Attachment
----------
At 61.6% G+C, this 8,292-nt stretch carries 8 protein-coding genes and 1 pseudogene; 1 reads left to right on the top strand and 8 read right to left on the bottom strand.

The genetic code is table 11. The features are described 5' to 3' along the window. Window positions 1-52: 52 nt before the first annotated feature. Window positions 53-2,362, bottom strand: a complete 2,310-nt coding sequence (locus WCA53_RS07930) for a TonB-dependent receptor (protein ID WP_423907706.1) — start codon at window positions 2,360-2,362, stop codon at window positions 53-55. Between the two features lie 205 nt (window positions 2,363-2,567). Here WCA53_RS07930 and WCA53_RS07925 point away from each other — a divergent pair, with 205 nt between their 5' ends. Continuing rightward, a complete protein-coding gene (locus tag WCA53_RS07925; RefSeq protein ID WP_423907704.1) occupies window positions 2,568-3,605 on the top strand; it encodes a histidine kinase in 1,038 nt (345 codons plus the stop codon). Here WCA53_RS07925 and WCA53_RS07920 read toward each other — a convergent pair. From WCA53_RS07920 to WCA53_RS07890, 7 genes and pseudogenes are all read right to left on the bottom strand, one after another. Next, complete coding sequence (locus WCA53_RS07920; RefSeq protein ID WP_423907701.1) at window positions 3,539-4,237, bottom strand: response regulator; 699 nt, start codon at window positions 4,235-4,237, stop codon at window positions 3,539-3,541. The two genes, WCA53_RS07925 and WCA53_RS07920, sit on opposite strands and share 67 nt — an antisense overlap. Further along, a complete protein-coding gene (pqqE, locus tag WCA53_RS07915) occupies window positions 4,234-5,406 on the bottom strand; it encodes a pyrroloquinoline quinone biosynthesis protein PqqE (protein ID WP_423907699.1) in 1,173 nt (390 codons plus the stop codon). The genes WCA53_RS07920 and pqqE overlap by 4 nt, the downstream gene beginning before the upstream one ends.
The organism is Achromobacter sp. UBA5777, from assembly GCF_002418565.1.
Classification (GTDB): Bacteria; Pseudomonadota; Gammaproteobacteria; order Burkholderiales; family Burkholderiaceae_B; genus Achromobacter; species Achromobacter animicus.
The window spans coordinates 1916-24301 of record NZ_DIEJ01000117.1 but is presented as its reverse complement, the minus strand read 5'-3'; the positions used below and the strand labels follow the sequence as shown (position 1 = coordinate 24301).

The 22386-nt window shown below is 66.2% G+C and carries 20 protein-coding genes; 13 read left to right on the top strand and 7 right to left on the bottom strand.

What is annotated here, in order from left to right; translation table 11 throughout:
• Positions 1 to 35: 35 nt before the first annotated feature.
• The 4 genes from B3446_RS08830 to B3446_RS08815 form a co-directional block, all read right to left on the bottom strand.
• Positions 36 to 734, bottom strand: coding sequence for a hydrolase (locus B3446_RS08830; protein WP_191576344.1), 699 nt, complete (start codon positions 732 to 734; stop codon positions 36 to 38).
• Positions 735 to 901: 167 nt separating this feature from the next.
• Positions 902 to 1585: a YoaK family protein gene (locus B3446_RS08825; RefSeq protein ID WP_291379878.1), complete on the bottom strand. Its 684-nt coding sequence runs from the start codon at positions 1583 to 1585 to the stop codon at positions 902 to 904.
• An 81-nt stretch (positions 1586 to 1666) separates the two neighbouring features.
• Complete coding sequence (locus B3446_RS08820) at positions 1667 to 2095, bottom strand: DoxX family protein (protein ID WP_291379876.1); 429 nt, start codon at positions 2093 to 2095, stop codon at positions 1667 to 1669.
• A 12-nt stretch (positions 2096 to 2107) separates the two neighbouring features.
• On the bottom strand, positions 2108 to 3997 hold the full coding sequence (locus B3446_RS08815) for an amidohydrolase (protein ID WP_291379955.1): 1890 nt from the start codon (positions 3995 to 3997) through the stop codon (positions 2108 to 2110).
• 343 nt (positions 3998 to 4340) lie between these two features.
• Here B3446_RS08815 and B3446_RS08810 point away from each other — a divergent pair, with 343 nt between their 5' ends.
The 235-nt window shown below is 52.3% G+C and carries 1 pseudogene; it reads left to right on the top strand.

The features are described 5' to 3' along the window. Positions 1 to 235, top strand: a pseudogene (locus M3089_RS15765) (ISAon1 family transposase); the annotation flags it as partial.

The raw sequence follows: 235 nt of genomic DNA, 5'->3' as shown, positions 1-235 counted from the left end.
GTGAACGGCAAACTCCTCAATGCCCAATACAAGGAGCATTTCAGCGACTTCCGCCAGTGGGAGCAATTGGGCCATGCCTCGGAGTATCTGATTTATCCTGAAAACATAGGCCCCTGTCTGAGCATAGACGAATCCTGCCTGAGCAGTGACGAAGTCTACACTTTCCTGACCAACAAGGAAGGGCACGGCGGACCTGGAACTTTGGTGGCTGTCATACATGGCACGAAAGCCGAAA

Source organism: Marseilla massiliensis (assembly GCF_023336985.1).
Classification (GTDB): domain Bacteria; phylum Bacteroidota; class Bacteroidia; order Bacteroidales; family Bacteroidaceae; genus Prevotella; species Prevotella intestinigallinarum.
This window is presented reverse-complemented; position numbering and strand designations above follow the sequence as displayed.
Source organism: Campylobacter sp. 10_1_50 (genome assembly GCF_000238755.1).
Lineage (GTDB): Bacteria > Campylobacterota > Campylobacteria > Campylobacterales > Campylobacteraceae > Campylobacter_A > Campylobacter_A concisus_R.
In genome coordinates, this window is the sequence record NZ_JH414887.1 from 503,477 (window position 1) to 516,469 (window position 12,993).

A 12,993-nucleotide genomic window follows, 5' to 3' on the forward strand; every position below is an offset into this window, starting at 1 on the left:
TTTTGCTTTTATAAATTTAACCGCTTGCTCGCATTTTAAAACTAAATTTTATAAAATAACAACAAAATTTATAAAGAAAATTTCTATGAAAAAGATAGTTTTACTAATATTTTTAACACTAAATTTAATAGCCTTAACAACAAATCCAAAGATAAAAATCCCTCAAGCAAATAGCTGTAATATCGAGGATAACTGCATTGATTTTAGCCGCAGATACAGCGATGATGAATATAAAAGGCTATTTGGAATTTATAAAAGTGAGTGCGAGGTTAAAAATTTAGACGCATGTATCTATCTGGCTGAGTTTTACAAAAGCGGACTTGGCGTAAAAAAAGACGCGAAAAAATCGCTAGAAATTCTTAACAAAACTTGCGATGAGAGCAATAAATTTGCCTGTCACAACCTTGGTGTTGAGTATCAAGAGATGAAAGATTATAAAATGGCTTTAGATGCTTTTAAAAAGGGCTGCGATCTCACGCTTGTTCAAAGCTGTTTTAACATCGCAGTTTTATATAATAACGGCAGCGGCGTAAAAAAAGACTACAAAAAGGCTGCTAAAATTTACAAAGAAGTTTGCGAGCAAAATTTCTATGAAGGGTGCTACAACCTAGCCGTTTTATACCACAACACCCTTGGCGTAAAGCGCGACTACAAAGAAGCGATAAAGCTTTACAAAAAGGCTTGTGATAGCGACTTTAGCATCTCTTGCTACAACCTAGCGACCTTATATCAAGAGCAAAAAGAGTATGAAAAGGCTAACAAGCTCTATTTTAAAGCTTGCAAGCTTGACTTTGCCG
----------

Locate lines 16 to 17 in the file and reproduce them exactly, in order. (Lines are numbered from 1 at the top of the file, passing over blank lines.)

• On the bottom strand, positions 2108 to 3997 hold the full coding sequence (locus B3446_RS08815) for an amidohydrolase (protein ID WP_291379955.1): 1890 nt from the start codon (positions 3995 to 3997) through the stop codon (positions 2108 to 2110).
• 343 nt (positions 3998 to 4340) lie between these two features.